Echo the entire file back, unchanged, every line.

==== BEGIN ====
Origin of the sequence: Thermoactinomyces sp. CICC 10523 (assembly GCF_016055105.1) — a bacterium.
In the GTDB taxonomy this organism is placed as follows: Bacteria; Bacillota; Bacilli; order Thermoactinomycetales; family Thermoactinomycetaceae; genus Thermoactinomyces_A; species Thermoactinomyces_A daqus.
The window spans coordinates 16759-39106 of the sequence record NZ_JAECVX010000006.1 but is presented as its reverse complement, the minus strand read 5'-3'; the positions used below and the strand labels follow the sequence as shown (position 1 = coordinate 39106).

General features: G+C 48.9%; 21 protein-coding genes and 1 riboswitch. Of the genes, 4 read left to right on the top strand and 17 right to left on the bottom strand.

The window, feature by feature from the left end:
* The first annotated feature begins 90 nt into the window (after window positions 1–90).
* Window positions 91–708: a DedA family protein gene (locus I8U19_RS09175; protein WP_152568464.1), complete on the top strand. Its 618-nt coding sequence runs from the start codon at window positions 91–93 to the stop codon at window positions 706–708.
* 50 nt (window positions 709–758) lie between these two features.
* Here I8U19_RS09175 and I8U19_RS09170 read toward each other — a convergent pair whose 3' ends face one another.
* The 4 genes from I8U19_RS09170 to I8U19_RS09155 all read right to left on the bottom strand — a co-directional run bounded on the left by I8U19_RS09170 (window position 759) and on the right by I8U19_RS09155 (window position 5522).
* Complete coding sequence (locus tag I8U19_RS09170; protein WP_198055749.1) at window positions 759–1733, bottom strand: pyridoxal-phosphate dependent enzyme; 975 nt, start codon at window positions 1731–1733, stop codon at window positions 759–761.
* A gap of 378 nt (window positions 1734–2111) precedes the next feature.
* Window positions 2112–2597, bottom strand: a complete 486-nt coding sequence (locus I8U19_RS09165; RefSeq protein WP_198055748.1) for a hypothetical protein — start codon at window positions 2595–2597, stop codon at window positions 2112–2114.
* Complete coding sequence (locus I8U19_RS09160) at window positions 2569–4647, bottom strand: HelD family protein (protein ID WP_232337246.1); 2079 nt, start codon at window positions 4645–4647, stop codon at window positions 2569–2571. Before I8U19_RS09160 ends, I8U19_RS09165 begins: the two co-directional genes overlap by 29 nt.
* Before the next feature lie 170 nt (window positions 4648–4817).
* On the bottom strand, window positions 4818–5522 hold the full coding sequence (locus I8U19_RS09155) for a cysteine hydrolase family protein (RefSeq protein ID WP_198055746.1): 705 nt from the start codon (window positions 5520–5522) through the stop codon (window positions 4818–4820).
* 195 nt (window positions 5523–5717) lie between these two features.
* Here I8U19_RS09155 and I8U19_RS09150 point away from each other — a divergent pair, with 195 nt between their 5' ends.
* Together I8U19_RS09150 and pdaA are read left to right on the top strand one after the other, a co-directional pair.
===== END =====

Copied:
Origin of the sequence: Thermoactinomyces sp. CICC 10523 (assembly GCF_016055105.1) — a bacterium.
In the GTDB taxonomy this organism is placed as follows: Bacteria; Bacillota; Bacilli; order Thermoactinomycetales; family Thermoactinomycetaceae; genus Thermoactinomyces_A; species Thermoactinomyces_A daqus.
The window spans coordinates 16759-39106 of the sequence record NZ_JAECVX010000006.1 but is presented as its reverse complement, the minus strand read 5'-3'; the positions used below and the strand labels follow the sequence as shown (position 1 = coordinate 39106).

General features: G+C 48.9%; 21 protein-coding genes and 1 riboswitch. Of the genes, 4 read left to right on the top strand and 17 right to left on the bottom strand.

The window, feature by feature from the left end:
* The first annotated feature begins 90 nt into the window (after window positions 1–90).
* Window positions 91–708: a DedA family protein gene (locus I8U19_RS09175; protein WP_152568464.1), complete on the top strand. Its 618-nt coding sequence runs from the start codon at window positions 91–93 to the stop codon at window positions 706–708.
* 50 nt (window positions 709–758) lie between these two features.
* Here I8U19_RS09175 and I8U19_RS09170 read toward each other — a convergent pair whose 3' ends face one another.
* The 4 genes from I8U19_RS09170 to I8U19_RS09155 all read right to left on the bottom strand — a co-directional run bounded on the left by I8U19_RS09170 (window position 759) and on the right by I8U19_RS09155 (window position 5522).
* Complete coding sequence (locus tag I8U19_RS09170; protein WP_198055749.1) at window positions 759–1733, bottom strand: pyridoxal-phosphate dependent enzyme; 975 nt, start codon at window positions 1731–1733, stop codon at window positions 759–761.
* A gap of 378 nt (window positions 1734–2111) precedes the next feature.
* Window positions 2112–2597, bottom strand: a complete 486-nt coding sequence (locus I8U19_RS09165; RefSeq protein WP_198055748.1) for a hypothetical protein — start codon at window positions 2595–2597, stop codon at window positions 2112–2114.
* Complete coding sequence (locus I8U19_RS09160) at window positions 2569–4647, bottom strand: HelD family protein (protein ID WP_232337246.1); 2079 nt, start codon at window positions 4645–4647, stop codon at window positions 2569–2571. Before I8U19_RS09160 ends, I8U19_RS09165 begins: the two co-directional genes overlap by 29 nt.
* Before the next feature lie 170 nt (window positions 4648–4817).
* On the bottom strand, window positions 4818–5522 hold the full coding sequence (locus I8U19_RS09155) for a cysteine hydrolase family protein (RefSeq protein ID WP_198055746.1): 705 nt from the start codon (window positions 5520–5522) through the stop codon (window positions 4818–4820).
* 195 nt (window positions 5523–5717) lie between these two features.
* Here I8U19_RS09155 and I8U19_RS09150 point away from each other — a divergent pair, with 195 nt between their 5' ends.
* Together I8U19_RS09150 and pdaA are read left to right on the top strand one after the other, a co-directional pair.